I wonder how preachers would respond if asked to compare the activities of Holy Week to Christmas Eve services?
At our church, we have four services on Christmas Eve. During Holy Week, we have three services on Palm Sunday. This is followed with services on Maundy Thursday, Good Friday, and four services on Easter Sunday.
From my perspective, whether Christmas Eve or Holy Week, preachers pursue perfection in the planning of these services. But, I think the pressure is a bit more intense during Holy Week. Maybe part of that is mental preparation, as a preacher must really be on his or her “A” game to make Jesus’ resurrection resonate with a congregation.
The ride through Lent to get to Easter is longer, 40 days. While the season of Advent is 24 days. What a church staff plans out for their congregations during Advent and Lent is also important. Those activities/events might predict how well a church does in reaching people for Christmas and Easter.
For these last seven years, I’ve had the privilege of serving on our church staff. However, during that time frame, this was my first experience being present for all of Holy Week and Easter Sunday services. I have an excuse. My wife and I celebrated Easter either in Connecticut or North Carolina with family.
Here are some of my take aways from my Holy Week.
When Holy Week is in March keep your eye on the weather guys. They can create a lot of heartburn. One day its in the 70s and the air conditioning is needed. Three days later, a cold front pushes through, and we need the heating system again. This roller coaster in temperature change only increases the balding process on my old noggin’.
Back on February 14, we placed a wooden cross out on the front lawn of our church, and we draped it with a purple cloth lightly secured with roofing nails.
Early on the morning of March 30, the purple cloth was taken off, and pieces of torn black cloth were tacked back on the cross.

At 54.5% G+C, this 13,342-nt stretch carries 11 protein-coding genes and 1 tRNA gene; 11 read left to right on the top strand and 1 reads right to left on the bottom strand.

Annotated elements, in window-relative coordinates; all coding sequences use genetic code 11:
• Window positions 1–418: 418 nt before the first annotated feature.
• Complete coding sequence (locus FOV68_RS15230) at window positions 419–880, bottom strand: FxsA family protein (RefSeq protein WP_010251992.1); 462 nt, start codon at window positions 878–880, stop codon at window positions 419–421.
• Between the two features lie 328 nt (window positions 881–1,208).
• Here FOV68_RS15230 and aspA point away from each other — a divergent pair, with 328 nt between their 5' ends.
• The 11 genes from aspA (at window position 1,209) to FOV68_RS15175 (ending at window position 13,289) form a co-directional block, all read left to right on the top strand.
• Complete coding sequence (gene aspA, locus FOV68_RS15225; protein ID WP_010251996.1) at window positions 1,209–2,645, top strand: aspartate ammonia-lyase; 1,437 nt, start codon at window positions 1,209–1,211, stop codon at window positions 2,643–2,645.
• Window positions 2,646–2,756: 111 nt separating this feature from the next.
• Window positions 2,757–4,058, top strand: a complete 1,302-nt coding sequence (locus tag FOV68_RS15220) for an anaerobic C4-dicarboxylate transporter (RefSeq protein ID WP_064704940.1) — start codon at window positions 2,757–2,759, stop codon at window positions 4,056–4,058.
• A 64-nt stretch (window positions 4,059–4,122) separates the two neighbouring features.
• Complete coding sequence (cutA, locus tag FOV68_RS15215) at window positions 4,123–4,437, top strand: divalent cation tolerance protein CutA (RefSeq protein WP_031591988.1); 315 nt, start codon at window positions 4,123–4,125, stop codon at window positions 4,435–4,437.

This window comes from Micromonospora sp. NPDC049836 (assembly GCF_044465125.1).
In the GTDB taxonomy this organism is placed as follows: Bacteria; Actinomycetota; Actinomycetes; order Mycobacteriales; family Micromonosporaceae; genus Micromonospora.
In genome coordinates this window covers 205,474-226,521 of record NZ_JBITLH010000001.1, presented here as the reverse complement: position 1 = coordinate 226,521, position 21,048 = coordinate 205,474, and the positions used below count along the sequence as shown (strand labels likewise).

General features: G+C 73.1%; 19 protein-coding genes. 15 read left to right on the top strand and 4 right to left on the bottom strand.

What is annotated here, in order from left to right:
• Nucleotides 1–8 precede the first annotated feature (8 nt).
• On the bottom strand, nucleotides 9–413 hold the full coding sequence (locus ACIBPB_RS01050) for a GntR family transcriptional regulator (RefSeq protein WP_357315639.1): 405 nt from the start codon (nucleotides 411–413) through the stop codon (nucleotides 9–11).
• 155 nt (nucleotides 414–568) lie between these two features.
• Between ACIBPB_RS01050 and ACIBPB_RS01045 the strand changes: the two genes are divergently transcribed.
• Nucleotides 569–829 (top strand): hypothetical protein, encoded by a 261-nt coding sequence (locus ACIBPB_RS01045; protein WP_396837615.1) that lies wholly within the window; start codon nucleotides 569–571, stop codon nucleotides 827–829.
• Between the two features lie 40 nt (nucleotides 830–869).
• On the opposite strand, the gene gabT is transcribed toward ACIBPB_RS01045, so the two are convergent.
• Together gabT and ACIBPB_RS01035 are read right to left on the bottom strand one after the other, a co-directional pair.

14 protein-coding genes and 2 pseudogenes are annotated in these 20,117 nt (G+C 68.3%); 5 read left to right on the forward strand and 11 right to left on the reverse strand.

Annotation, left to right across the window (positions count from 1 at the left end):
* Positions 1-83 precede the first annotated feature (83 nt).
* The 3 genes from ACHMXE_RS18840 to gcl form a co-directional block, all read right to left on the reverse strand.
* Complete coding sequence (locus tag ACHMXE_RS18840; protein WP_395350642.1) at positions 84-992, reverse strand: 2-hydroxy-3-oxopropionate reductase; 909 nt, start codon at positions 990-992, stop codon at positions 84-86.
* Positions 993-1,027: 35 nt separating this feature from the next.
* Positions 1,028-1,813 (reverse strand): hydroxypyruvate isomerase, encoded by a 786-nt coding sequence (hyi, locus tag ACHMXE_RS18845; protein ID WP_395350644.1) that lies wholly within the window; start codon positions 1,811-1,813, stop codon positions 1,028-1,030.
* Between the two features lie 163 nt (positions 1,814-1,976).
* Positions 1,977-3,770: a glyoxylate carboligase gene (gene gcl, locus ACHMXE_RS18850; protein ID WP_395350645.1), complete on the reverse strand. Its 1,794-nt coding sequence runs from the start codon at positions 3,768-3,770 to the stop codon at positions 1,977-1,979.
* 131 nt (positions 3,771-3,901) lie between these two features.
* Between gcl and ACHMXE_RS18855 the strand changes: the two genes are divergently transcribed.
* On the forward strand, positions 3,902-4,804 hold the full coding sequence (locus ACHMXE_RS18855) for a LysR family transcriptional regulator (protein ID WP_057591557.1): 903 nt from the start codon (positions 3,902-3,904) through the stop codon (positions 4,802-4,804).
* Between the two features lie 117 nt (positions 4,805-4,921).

Then on Easter morning, just as the light of the dawn was slowly rising from the East, the black cloth came off, and we wrapped chicken wire around the cross. The placement of the chicken wire allowed our congregation to decorate the cross with an array of fresh flowers celebrating the resurrrection.
For Palm Sunday, the focus is on palm fronds. Children parade into the Sanctuary waving the palm fronds. Members of the congregation are given a cross made from dried palm branches to pin to their attire.
The highlight of the communion service on Maundy Thursday was the gentle and compassionate foot washing.
On Friday morning, the church had a different feel— something about that cross draped in black. Later, that somberness would continue with the scripture readings and the snuffing out of candle light in the Tennebrae service.
Saturday morning brought in a group of volunteers to ready the Sanctuary for Easter. They were focused on placing the highly fragrant Easter lilies at the altar.
Also, on Saturday, I took a break from church. I made a day trip to Snow Camp, North Carolina in Alamance County for a family Easter gathering. It was clear blue skies, and unseasonably cool when I left Richmond a bit after 7.
Heading out on I-95, it wasn’t long before I made the merge on to I-85 pushing me south.
My memory recalled an observation about I-85 from my college roommate, the Reverend H.D. Sherrill, Jr. While attending divinity school at Duke, one of his professors noted that the section of I-85 north of Durham to Petersburg was the most God forsaken stretch of interstate highway in America.